And I, for one, believe there was plenty that could have been done – using the scandals that were already fleshed out pretty well in the public arena — to reach and move the American people with a picture of Trump’s criminality and corruption.
But admittedly, it was not yet getting accomplished. Up to this point, with his unprecedented complete refusal to allow Congress access to the witnesses and documents to which it was entitled, Trump had been successful in preventing the Democrats from dramatizing for the American people what they needed to see.
(The Democrats have seemed to have difficulty grasping that, when you’re up against something so far out of the usual bounds as Trump’s willingness to abuse his powers, maybe one has to think about new ways of showing the people what’s happening. Maybe the stonewalled Democrats should have been consulting Hollywood moviemakers as much as their legal counsels.)
But the Ukraine scandal liberates the Democrats from that challenge posed by Trump’s blockade. It is irrefutability of this new “smoking gun” – the already public combination of the transcript the President himself released and the text of the complaint from the Whistleblower – that cuts through those obstacles.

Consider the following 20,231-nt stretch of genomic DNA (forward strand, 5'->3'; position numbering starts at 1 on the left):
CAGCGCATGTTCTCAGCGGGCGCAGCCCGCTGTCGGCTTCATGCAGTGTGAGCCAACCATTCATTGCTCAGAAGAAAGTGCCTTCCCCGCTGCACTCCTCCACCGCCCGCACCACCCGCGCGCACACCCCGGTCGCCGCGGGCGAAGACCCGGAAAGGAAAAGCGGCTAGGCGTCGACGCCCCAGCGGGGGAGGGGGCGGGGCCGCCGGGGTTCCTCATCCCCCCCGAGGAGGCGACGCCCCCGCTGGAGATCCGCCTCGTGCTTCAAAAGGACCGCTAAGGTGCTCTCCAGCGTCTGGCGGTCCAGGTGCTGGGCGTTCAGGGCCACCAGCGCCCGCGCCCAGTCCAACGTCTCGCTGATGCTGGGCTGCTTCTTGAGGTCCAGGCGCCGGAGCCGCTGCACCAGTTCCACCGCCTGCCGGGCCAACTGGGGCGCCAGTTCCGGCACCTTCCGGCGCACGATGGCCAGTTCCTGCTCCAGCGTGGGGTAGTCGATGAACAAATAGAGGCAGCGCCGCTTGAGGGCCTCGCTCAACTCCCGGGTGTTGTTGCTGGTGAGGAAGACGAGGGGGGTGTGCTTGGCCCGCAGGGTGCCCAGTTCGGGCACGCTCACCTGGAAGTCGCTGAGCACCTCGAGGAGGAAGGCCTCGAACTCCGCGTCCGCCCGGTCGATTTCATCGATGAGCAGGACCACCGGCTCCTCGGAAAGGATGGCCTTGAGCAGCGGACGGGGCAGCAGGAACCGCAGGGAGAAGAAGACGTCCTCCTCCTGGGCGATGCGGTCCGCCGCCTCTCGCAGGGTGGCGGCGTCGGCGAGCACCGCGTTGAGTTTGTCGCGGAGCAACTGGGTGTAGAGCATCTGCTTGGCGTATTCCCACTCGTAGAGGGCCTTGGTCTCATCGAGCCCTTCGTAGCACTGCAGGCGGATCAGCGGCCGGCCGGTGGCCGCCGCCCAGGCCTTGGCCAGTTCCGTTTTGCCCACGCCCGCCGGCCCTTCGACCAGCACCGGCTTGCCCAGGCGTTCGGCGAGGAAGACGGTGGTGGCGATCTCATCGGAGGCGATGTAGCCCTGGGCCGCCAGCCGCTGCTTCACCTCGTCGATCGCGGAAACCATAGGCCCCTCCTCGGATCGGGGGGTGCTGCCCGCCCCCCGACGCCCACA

So the emergence of this Ukraine scandal has solved some problems that have made the Democrats hesitant, fearful.
Some astute legal minds and political strategists have proposed that the Democrats should focus solely on the Ukraine scandal, and ignore all the other impeachable offenses that the President has demonstrably committed. Keep it simple, is the idea. Don’t confuse the people.
Others propose that Ukraine-gate should be combined with the other offenses.
I propose a way of proceeding that combines the virtues of both.
- Develop the Ukraine piece of the picture first. Get that Article of Impeachment written.
- With that having prepared the way – increasing the readiness of the public mind to see Trump as lawless and corrupt – then place a couple of other salient pieces of the picture of why this President truly demands to be impeached and removed.
Here are two benefits to the nation of including some other major examples of Trump’s abuse of power and trampling on the rule of law.
First, an effective combination of scandals, packaged with a well-told narrative, would strengthen the overall presentation by adding dimensions to it. No one should be left thinking that if Trump had only not made that phone call, there’d have been no reason to impeach him. People should see Ukraine-gate as exemplifying a more general lawlessness and corruption that have pervaded Trump’s presidency.
And second, it is important that we give acknowledgement to other areas of value that have been under assault from Trump – things like “rule of law vs. obstruction of justice,” and “separation of powers vs. contempt of Congress” – so that the process of impeachment will give explicit reaffirmation of our commitment, as Americans, to those important values.